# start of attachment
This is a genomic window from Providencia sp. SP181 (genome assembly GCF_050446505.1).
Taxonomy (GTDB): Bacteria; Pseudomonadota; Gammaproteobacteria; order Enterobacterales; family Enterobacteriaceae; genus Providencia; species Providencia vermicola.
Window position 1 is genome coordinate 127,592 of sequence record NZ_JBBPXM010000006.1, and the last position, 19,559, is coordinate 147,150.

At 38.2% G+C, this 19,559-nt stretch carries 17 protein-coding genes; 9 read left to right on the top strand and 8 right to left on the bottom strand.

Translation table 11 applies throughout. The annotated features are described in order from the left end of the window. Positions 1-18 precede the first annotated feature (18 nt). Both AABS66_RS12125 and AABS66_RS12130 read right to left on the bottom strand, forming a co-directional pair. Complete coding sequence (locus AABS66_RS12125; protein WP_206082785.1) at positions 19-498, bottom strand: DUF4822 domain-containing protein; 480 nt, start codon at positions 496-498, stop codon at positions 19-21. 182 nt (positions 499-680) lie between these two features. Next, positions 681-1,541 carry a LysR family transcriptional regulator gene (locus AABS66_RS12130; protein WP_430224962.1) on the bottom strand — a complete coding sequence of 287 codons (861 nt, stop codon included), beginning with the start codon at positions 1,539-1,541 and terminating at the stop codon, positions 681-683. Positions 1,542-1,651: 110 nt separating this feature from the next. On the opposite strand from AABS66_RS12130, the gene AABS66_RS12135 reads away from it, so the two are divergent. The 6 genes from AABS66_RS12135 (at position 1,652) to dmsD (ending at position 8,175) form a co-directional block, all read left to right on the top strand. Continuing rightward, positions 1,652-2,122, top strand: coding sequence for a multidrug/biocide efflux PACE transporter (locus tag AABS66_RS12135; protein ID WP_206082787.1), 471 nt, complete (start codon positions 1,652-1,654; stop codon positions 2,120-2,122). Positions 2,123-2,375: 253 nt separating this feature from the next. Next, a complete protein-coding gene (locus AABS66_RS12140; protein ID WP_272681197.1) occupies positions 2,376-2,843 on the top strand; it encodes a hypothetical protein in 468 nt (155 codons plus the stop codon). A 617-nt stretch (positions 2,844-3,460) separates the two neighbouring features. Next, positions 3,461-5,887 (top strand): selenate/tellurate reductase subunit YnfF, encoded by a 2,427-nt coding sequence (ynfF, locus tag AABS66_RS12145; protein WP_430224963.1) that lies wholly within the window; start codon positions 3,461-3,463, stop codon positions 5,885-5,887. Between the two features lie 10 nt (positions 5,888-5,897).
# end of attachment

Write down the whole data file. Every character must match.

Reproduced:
This is a genomic window from Providencia sp. SP181 (genome assembly GCF_050446505.1).
Taxonomy (GTDB): Bacteria; Pseudomonadota; Gammaproteobacteria; order Enterobacterales; family Enterobacteriaceae; genus Providencia; species Providencia vermicola.
Window position 1 is genome coordinate 127,592 of sequence record NZ_JBBPXM010000006.1, and the last position, 19,559, is coordinate 147,150.

At 38.2% G+C, this 19,559-nt stretch carries 17 protein-coding genes; 9 read left to right on the top strand and 8 right to left on the bottom strand.

Translation table 11 applies throughout. The annotated features are described in order from the left end of the window. Positions 1-18 precede the first annotated feature (18 nt). Both AABS66_RS12125 and AABS66_RS12130 read right to left on the bottom strand, forming a co-directional pair. Complete coding sequence (locus AABS66_RS12125; protein WP_206082785.1) at positions 19-498, bottom strand: DUF4822 domain-containing protein; 480 nt, start codon at positions 496-498, stop codon at positions 19-21. 182 nt (positions 499-680) lie between these two features. Next, positions 681-1,541 carry a LysR family transcriptional regulator gene (locus AABS66_RS12130; protein WP_430224962.1) on the bottom strand — a complete coding sequence of 287 codons (861 nt, stop codon included), beginning with the start codon at positions 1,539-1,541 and terminating at the stop codon, positions 681-683. Positions 1,542-1,651: 110 nt separating this feature from the next. On the opposite strand from AABS66_RS12130, the gene AABS66_RS12135 reads away from it, so the two are divergent. The 6 genes from AABS66_RS12135 (at position 1,652) to dmsD (ending at position 8,175) form a co-directional block, all read left to right on the top strand. Continuing rightward, positions 1,652-2,122, top strand: coding sequence for a multidrug/biocide efflux PACE transporter (locus tag AABS66_RS12135; protein ID WP_206082787.1), 471 nt, complete (start codon positions 1,652-1,654; stop codon positions 2,120-2,122). Positions 2,123-2,375: 253 nt separating this feature from the next. Next, a complete protein-coding gene (locus AABS66_RS12140; protein ID WP_272681197.1) occupies positions 2,376-2,843 on the top strand; it encodes a hypothetical protein in 468 nt (155 codons plus the stop codon). A 617-nt stretch (positions 2,844-3,460) separates the two neighbouring features. Next, positions 3,461-5,887 (top strand): selenate/tellurate reductase subunit YnfF, encoded by a 2,427-nt coding sequence (ynfF, locus tag AABS66_RS12145; protein WP_430224963.1) that lies wholly within the window; start codon positions 3,461-3,463, stop codon positions 5,885-5,887. Between the two features lie 10 nt (positions 5,888-5,897).